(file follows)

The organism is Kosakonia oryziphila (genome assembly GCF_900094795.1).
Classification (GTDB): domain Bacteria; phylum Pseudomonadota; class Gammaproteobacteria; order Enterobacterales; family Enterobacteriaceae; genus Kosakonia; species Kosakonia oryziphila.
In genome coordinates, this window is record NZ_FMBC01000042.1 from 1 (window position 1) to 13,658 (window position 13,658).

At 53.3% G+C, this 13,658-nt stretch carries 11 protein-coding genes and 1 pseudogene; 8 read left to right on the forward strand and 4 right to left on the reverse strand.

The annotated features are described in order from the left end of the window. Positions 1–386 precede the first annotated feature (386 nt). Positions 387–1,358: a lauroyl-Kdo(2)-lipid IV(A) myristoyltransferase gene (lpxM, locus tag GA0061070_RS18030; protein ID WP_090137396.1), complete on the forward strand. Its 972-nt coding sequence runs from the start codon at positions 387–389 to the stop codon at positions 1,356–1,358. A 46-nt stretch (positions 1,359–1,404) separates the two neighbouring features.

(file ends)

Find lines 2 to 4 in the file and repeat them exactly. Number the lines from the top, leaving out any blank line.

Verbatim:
Classification (GTDB): domain Bacteria; phylum Pseudomonadota; class Gammaproteobacteria; order Enterobacterales; family Enterobacteriaceae; genus Kosakonia; species Kosakonia oryziphila.
In genome coordinates, this window is record NZ_FMBC01000042.1 from 1 (window position 1) to 13,658 (window position 13,658).

At 53.3% G+C, this 13,658-nt stretch carries 11 protein-coding genes and 1 pseudogene; 8 read left to right on the forward strand and 4 right to left on the reverse strand.